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NFV one year on: Hype or Hope?

Over the past year TelecomTV's Martyn Warwick has interviewed dozens of people in the know on both SDN (Software Defined Networking) and NFV, the two three-letter acronymns that together have dominated the network debate.

Taken together the two sets of approaches and techniques promise to completely reshape networks and the networking market so it’s hardly surprising that many companies and individuals feel the need to hold forth on the changes, many of them on our programmes.

I’ve pulled out four interviews, recently done at various events, that in different ways shine light on NFV and its apparent adoption by the industry. Our interviewees are:

Dor Skuler, VP & GM Cloud Business Unit, Alcatel-Lucent

Axel Clauberg, VP IP and Fixed Access at Deutsche Telekom

Eric Hanselman, Chief Analyst at 451 Research

Dr. David Amzallag, VP, Virtual Telecommunications and Cloudband CTO at Alcatel-Lucent

So has there been hype? Depends how you define hype. If you mean: “has there been a lot of noise?” certainly. If your “hype” means misplaced enthusiasm then no. There’s no evidence that puts NFV as a data point somewhere on the Gartner hype curve,

According to Dor Skuler progress with NFV has been huge since last year. He identifies three stages - Awareness, Experimentation and Execution. In some cases companies are already at the execution stage

“Actual NFV in the network is happening now. It actually took us by surprise as to how willing customers are to introduce NFV quickly,” he claims.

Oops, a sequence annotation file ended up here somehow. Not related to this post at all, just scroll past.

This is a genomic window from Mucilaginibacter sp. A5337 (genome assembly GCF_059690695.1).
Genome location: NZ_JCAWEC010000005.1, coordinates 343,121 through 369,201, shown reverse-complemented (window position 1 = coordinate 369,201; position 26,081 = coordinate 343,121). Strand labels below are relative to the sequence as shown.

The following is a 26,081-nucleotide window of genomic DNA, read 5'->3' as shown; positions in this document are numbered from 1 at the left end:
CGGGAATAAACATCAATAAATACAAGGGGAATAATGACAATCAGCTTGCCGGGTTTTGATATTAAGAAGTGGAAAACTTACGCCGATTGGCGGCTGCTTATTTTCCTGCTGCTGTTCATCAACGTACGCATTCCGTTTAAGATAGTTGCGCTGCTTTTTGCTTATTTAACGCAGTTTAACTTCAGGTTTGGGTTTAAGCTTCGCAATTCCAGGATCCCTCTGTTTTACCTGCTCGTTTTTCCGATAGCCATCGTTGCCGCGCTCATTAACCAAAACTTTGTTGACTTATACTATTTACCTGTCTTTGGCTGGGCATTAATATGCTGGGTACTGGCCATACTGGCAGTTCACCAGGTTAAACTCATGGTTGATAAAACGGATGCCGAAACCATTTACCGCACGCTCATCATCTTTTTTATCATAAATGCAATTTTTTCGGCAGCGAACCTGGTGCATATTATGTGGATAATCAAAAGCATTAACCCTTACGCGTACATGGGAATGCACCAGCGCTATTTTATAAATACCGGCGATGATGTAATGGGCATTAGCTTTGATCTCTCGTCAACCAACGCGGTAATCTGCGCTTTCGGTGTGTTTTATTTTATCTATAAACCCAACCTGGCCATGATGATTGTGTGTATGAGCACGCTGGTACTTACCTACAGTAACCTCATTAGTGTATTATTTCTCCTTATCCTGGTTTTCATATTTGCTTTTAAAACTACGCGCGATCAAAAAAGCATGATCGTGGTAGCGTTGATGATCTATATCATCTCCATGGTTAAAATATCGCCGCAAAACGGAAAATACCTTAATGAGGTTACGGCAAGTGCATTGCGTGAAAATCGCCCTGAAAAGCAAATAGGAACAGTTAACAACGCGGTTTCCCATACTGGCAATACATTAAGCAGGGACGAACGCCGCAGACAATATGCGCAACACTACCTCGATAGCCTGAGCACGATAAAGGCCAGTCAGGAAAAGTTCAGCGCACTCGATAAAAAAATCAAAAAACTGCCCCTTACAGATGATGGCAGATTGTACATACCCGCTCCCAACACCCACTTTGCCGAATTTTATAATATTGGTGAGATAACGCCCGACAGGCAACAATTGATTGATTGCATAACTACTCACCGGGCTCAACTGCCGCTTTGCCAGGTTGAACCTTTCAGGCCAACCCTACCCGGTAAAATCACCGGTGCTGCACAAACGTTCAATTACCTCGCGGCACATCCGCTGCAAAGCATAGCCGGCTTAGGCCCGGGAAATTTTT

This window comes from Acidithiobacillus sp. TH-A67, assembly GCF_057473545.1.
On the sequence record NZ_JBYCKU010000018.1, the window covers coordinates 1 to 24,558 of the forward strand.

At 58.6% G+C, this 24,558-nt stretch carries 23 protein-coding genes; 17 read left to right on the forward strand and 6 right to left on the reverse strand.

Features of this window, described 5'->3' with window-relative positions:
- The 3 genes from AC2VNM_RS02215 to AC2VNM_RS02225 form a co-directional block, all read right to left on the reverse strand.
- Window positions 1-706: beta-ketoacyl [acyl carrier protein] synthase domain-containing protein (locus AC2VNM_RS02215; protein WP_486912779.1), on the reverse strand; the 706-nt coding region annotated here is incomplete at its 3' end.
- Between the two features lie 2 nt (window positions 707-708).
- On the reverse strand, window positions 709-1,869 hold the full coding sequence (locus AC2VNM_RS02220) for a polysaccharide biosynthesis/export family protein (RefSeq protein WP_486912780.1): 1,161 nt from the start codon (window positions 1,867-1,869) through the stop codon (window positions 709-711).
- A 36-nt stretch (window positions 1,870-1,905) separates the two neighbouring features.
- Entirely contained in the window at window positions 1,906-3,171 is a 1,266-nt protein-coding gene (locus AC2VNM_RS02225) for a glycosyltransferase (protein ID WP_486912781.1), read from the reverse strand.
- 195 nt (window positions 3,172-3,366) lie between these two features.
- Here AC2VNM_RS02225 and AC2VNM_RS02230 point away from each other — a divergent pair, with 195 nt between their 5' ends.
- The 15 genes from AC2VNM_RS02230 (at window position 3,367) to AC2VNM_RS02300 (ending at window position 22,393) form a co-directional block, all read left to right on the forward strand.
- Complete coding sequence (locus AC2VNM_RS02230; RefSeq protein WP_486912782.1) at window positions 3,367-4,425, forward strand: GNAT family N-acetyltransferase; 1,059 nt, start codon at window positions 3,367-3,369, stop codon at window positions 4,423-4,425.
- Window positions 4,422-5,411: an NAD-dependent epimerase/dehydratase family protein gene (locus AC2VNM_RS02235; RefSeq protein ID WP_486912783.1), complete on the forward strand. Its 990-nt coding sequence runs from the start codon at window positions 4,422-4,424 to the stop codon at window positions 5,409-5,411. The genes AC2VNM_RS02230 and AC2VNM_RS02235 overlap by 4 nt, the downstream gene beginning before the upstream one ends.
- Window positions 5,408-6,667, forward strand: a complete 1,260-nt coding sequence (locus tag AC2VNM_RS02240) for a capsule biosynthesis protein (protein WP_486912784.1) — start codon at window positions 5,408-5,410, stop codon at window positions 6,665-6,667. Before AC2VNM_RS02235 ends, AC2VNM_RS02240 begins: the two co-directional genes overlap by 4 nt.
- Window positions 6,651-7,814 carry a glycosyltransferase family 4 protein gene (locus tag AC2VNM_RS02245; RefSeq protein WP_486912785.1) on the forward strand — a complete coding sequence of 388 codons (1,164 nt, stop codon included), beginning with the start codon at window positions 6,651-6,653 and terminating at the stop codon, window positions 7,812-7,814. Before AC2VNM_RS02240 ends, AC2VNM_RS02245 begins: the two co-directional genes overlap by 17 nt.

“Yes, there are still a lot of naysayers, but the tide is clearly shifting.”

For Axel Clauberg it’s really a done deal. All the operators, he says, are behind the NFV concept. They have to be because of the huge expected growth in capacity and traffic; its adoption is the only way forward.

“2015 is probably the right time for customers to be rolling out NFV in a concerted fashion,” he maintains. But there is still a job of work to do not to spread the word, but to clarify the word that’s already out there. “Go into a room of 100 people, ask them what NFV is and you’ll get 150 different answers back.”

Security is one push back that NFV advocates hear a lot about, but for Eric Hanselman it’s usually raised as a part of a broader concern over change itself. “It is perceived to be very risky so security comes up over and over again. But the real impediment is around the people/political issues. They've been silo'd for so long that it's the larger end of that challenge,” he says.

If anything our experts have become even more convinced over the past year that NFV is poised to completely rewrite the networking story. Dr. David Amzallag outlines his vision for management of the new network, enabled by NFV. In his view the outcome will be a single OSS controlling the entire network. And he doesn’t think it’s that far off.

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